Yet I confess I no longer know what the thoughts and motives are of people who believe that some new laws are going to have an effect.  It is too far away and long ago now.  I know that some conservative sites I have gone to are just sure that some want to disarm us so that they can rule us more easily.  They do have the examples of this happening in other countries to back them up.  But I haven't much encountered that myself. 


I do know some ways in which their reasoning is bad.  I suppose that will have to do at present.

There are people who are opposed to firearm restrictions largely from a rights-and-freedoms perspective who ask questions which gun restrictionists usually just ignore, about what the cultural costs for the safety you think we will get are. On what terms do you want to live your life? What is the value of mere survival versus thriving, or independence? I am not especially one of those myself. I will admit those questions farther down the line, once we have determined what level of safety you hope to trade off for. If you want to stereotype gun rights people as those who only care about "muh freedoms," you can go and argue with them about it. You might find, by the way, that their challenges to you are far stronger than you expected. 

But don't bother me about it, or not until far down the road, because I value the number of people who are upright at the end of the day very, very highly. I think it is where the discussion starts. I demonstrated this over the last couple of years in discussing covid.  I like to start from the numbers of two experimental groups and see how many are still standing a year later under method A and method B, and have the discussion proceed from the agreement of which side starts with the advantage. And here's the thing. The people who believe we must change our gun laws somehow are sure, just sure, that under their proposals, there will be more schoolchildren upright afterward.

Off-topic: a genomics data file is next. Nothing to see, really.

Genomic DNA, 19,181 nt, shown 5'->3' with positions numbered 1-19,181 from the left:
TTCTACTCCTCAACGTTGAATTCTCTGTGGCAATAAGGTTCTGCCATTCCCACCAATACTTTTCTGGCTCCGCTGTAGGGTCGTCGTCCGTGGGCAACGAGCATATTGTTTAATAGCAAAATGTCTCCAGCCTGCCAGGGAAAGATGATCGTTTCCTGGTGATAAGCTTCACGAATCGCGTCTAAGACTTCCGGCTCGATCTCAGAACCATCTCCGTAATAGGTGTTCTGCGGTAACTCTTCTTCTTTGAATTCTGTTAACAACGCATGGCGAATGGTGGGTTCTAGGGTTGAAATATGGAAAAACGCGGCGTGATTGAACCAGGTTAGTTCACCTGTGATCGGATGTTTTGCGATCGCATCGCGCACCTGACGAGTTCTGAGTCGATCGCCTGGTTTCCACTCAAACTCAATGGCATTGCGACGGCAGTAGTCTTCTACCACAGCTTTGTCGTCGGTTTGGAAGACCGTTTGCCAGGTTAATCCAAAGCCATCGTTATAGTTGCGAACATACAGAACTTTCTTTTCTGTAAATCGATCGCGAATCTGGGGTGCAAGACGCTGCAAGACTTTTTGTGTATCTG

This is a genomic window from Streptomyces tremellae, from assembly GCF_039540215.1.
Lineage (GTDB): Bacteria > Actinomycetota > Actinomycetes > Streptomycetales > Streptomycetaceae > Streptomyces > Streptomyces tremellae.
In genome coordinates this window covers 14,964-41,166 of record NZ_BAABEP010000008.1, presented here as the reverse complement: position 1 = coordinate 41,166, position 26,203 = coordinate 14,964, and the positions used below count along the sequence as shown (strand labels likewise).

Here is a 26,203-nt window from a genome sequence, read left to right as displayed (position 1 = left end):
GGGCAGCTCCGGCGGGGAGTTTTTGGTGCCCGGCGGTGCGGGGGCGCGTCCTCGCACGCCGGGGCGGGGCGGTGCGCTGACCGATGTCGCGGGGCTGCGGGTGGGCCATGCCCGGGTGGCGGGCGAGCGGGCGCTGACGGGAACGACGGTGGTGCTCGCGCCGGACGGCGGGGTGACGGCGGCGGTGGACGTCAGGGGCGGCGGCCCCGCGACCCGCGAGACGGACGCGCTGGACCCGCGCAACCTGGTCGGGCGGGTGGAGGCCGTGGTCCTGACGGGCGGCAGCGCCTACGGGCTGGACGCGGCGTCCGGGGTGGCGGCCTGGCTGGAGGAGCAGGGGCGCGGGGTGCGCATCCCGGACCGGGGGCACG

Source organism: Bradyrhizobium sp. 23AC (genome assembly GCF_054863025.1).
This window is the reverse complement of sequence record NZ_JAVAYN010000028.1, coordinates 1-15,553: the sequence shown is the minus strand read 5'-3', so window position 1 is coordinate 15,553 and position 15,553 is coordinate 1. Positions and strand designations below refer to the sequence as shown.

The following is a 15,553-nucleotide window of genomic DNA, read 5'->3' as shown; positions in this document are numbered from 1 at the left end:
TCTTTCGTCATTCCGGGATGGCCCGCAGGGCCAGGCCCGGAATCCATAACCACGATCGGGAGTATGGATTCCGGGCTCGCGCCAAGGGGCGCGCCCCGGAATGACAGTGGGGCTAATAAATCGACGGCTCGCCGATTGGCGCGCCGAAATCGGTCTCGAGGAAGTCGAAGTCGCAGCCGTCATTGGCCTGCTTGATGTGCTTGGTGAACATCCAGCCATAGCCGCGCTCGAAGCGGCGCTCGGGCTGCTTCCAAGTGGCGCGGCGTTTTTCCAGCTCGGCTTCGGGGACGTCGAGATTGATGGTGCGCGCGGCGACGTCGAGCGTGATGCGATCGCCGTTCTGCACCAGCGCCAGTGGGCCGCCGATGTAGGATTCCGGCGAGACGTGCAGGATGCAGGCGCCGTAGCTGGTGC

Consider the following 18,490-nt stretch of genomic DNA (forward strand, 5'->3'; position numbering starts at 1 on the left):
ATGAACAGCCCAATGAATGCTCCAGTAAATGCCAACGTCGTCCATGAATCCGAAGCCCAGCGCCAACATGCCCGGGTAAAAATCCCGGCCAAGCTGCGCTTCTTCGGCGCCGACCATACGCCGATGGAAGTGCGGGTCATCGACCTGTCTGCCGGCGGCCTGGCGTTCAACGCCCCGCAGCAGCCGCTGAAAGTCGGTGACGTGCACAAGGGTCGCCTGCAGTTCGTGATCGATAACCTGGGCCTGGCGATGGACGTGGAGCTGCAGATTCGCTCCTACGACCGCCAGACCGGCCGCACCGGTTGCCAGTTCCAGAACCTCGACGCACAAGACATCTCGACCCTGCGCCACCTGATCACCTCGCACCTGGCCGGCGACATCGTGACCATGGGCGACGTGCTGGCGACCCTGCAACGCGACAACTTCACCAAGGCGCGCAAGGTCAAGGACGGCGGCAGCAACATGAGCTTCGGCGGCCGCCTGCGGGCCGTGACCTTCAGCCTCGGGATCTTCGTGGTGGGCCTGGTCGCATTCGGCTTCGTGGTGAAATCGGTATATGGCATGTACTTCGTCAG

And there is zero evidence that this is true. People have stories they tell themselves, pictures and scenarios they play out in their heads of if this guy had a harder time getting a gun...if he couldn't just go in and buy...if we ran a better screening on everyone purchasing...if we only allowed certain people to sell/buy/trade/make firearms...IT'S JUST OBVIOUS THESE THINGS WOULDN'T HAPPEN, or would at least happen less. Yet no.  None of those are true. 

It's the belief in the obviousness that is troublesome, i think.

This is usually followed by the idea that well, if we did things like this, we would be less of a gun-loving, gun-worshiping culture, and gradually but importantly become a better people and live in a safer place.  This is also absolutely untrue. New Englanders own lots of guns - Howard Dean used to joke to other Democrats that he came from Vermont, "where even liberals own 2-3 guns." And we have had the lowest rates of violent crime since colonial times. Culture is so much more important as to make the laws irrelevant. We have discussed this here dozens of times and I will only point you to the Hajnal Line or HBDChick's discussions of forbidding cousin marriage and the effects of feudalism in the Middle Ages how we went down this long road.  Enter them in my search bar if it's not quite clear to you.  I had no original thoughts, I just quoted and linked to good people. If this is new to you - I am thinking it might be to clever young Gaznir - you may be in for a treat of new concepts.

Aggie had a great comment under my "Expectations" post. It was in the context of the continuous-improvement work they needed to do in drilling, and in that industry it had gone well, because people wanted safety, not to find others to blame.  Yes. When there is a society-wide problem, the first thing that is required to improve matters is honesty and good faith in communication, usually the last things to become apparent - and even then, in deficit. The biggest task in creating a proactive safety culture is gaining acceptance that this is the priority at the outset. Once people buy in, the culture of continuous improvement takes wing. Ironically, to work safely one has to first feel safe in being able to communicate their observations and ideas without fear of criticism. Shame is a very powerful emotion.